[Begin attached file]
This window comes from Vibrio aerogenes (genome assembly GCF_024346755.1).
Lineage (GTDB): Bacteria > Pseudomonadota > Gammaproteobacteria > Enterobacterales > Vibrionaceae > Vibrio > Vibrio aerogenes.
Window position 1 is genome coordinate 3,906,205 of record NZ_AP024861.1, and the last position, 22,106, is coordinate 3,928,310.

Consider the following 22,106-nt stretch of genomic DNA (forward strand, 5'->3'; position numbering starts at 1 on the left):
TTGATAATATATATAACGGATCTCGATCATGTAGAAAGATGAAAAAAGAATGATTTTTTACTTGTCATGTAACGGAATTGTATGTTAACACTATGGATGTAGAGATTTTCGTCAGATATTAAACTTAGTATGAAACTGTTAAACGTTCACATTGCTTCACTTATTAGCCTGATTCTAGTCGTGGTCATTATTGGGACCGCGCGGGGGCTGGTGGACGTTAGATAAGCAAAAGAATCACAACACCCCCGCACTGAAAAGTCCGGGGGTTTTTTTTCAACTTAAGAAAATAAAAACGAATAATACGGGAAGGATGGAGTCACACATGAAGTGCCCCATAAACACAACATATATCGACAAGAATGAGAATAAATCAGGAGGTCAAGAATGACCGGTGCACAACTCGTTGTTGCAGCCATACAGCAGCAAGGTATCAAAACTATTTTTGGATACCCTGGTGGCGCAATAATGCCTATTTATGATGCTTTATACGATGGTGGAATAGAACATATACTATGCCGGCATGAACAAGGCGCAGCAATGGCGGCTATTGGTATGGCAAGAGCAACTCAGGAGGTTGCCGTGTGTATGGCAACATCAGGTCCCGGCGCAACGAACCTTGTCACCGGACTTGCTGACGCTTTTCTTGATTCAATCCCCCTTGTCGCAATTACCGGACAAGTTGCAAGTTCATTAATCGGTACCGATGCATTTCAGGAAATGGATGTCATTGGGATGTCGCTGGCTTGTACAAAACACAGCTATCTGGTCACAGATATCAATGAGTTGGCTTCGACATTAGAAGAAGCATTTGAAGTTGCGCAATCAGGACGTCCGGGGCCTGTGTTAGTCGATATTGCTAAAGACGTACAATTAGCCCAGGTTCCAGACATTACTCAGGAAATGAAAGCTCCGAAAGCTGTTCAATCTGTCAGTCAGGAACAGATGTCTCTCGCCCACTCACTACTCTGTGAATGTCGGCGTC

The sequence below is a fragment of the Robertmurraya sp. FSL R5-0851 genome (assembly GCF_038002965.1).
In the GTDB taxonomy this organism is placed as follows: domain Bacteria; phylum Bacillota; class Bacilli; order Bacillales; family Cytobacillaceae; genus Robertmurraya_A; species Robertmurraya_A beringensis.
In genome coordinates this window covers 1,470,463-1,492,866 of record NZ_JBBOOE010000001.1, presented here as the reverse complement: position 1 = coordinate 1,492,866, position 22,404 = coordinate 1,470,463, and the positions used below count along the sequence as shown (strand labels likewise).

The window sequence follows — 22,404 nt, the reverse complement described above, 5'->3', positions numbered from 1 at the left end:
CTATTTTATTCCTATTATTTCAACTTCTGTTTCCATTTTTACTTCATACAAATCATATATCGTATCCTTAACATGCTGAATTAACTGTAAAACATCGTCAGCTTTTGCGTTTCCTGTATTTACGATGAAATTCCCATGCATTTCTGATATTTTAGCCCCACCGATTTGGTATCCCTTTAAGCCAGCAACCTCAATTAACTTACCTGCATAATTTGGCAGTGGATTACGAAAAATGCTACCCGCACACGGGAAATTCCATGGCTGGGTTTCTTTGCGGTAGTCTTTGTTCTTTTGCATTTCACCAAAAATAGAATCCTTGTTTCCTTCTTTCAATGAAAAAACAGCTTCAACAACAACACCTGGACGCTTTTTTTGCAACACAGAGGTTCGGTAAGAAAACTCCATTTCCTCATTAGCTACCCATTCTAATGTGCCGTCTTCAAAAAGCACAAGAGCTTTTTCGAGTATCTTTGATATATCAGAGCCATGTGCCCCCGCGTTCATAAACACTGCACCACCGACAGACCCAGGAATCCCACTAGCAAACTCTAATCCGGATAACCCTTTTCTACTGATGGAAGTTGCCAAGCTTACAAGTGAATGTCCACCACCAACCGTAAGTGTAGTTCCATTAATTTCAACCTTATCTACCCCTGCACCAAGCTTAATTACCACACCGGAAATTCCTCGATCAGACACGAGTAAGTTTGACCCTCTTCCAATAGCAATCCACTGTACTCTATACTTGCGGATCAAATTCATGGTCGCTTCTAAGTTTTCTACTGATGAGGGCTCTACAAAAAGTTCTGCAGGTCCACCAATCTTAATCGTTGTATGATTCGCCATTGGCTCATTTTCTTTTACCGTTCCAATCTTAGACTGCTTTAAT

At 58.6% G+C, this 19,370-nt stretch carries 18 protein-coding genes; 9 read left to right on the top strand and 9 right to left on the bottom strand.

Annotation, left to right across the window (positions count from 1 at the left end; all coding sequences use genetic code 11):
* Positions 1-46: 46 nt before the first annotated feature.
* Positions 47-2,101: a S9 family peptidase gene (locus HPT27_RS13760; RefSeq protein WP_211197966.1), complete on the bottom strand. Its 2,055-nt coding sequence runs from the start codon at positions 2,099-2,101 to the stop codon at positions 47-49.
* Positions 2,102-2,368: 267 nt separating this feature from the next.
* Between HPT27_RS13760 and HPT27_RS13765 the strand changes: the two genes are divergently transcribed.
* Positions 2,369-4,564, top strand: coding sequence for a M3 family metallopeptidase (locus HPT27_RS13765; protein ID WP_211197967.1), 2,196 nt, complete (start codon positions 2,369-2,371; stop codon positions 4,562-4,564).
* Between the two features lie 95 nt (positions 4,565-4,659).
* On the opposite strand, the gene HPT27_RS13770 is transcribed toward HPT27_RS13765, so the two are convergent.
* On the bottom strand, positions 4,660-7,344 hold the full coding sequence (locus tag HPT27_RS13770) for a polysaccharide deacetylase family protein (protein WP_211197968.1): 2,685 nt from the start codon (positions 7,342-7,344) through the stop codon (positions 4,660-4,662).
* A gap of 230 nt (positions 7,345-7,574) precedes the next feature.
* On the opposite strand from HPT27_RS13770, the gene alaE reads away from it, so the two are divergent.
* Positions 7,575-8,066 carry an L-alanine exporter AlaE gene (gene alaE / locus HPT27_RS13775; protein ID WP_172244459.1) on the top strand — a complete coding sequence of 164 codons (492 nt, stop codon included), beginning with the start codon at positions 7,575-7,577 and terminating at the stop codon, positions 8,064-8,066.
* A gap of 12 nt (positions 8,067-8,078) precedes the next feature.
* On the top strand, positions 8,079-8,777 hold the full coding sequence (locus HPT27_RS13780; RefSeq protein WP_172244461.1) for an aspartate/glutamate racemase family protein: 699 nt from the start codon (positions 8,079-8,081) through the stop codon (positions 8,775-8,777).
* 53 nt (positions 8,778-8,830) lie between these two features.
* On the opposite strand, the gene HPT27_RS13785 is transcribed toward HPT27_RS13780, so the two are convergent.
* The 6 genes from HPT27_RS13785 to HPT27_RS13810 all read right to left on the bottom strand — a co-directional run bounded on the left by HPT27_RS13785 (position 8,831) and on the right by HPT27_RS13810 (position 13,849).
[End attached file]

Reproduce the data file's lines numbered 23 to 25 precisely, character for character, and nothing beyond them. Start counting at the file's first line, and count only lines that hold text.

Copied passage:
* Positions 7,575-8,066 carry an L-alanine exporter AlaE gene (gene alaE / locus HPT27_RS13775; protein ID WP_172244459.1) on the top strand — a complete coding sequence of 164 codons (492 nt, stop codon included), beginning with the start codon at positions 7,575-7,577 and terminating at the stop codon, positions 8,064-8,066.
* A gap of 12 nt (positions 8,067-8,078) precedes the next feature.
* On the top strand, positions 8,079-8,777 hold the full coding sequence (locus HPT27_RS13780; RefSeq protein WP_172244461.1) for an aspartate/glutamate racemase family protein: 699 nt from the start codon (positions 8,079-8,081) through the stop codon (positions 8,775-8,777).